The last group of people that Luther applies his ethic of neighbor love to are those who have decided to remain in the city but do nothing to minimize transmission because of a belief that “God will protect them.” He describes these people in this way, “They are much too rash and reckless, tempting God and disregarding everything which might counteract death and the plague. They disdain the use of medicines; they do not avoid places and persons infected by the plague; but lightheartedly make sport of it and wish to prove how independent they are. They say that it is God’s punishment; if he wants to protect them he can do without medicines or our carefulness.” Luther saves his sharpest critique for this group. He asserts that “This is not trusting God but tempting him. God has created medicines and provided us with intelligence to guard and take good care of the body so that we can live in good health.”  However, tempting God is not the worst of the sins of this group in Luther’s eyes. “It is shameful for a person to pay no heed to his own body and to fail to protect it against the plague the best he is able, and then to infect and poison others who might have remained alive if he had taken care of his body as he should have. He is thus responsible before God for his neighbor’s death and is a murderder many times over.”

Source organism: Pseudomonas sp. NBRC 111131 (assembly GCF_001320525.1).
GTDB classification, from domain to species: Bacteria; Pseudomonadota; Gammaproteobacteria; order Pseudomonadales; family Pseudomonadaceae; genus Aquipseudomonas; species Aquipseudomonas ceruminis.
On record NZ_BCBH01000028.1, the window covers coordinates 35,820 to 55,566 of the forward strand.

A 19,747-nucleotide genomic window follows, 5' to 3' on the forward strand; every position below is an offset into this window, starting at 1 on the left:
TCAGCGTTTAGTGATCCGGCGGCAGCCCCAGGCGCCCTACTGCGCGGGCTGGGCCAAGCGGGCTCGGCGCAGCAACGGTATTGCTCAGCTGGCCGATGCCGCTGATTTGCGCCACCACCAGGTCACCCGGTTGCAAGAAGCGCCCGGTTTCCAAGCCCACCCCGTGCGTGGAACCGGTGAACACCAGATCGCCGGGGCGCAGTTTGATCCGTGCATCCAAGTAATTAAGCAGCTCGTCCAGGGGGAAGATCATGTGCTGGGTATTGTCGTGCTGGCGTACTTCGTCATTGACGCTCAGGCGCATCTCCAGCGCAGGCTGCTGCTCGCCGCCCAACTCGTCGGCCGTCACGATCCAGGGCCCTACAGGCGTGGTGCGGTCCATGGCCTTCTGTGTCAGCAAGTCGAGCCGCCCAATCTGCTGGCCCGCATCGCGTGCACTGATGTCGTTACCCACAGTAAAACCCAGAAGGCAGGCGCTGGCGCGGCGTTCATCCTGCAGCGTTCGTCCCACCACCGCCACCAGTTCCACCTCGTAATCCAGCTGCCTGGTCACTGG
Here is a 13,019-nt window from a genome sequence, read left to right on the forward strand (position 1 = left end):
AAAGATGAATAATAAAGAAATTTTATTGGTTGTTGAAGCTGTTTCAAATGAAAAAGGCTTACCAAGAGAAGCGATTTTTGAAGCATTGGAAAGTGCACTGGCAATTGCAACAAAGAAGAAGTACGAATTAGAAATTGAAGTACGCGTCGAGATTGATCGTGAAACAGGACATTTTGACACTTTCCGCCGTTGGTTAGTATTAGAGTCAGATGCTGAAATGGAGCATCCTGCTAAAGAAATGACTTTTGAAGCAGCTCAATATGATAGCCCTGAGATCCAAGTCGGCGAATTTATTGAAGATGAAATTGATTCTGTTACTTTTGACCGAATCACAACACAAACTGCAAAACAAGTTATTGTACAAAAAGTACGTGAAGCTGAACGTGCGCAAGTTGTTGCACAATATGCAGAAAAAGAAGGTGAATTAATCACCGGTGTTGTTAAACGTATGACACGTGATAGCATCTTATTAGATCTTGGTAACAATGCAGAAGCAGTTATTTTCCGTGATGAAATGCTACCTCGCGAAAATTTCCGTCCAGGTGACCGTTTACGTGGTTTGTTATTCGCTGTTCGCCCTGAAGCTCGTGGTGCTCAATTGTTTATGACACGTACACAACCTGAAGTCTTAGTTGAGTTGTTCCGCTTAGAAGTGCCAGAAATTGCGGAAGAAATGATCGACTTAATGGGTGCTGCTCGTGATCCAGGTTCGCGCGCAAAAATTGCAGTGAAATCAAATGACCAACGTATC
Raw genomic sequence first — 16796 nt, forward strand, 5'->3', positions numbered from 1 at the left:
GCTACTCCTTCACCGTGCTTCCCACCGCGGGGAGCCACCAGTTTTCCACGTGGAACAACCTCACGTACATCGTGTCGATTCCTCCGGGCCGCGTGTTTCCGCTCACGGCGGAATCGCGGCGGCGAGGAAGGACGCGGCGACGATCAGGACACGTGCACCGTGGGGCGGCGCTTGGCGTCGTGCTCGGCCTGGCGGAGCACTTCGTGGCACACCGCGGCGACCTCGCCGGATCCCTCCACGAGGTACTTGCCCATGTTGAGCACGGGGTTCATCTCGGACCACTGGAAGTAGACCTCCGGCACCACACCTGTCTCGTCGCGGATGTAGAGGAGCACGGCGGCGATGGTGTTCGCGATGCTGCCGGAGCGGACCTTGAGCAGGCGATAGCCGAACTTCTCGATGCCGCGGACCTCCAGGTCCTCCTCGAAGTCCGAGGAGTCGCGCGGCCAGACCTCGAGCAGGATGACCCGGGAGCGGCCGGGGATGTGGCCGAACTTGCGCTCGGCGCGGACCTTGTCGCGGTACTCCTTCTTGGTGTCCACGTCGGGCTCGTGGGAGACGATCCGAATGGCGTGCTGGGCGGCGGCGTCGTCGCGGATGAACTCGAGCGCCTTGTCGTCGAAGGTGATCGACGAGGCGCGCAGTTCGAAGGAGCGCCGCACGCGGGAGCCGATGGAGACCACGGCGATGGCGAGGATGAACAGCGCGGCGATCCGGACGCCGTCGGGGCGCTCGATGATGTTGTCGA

It is quite true that the pandemic we find ourselves in currently has nowhere near the mortality rate as the plague that invaded Europe from the 14th-16th centuries. Nonetheless, I find Luther’s gracious word to the weak, his courageous exhortation to the city officials and clergy, and his dire warning to the negligent to strike a balance that still has applicability today. Perhaps the best way to end this brief historical reflection is to let Luther have the last word, “Use medicine; take potions which can help you; fumigate house, yard and street; shun persons and places wherever your neighbor does not need your presence or has recovered, and act like a man who wants to help put out the burning city…I shall ask God to protect us. Then I shall fumigate, help purify the air, administer medicine, and take it. I shall avoid places and persons where my presence is not needed in order not to become contaminated and thus perchance infect and pollute others, and so cause their death as a result of my negligence.” 

This post was originally published at on Oct. 13, 2020.

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Chris serves as rector of Holy Trinity Anglican Church in Broomfield, Colo., and is my best friend. His many and varied interests include the theology of Friedrich Schleiermacher, his 4,000-volume personal library and news shows from different political perspectives. He also firmly supports the claim of Benjamin Franklin that “beer is proof that God loves us.”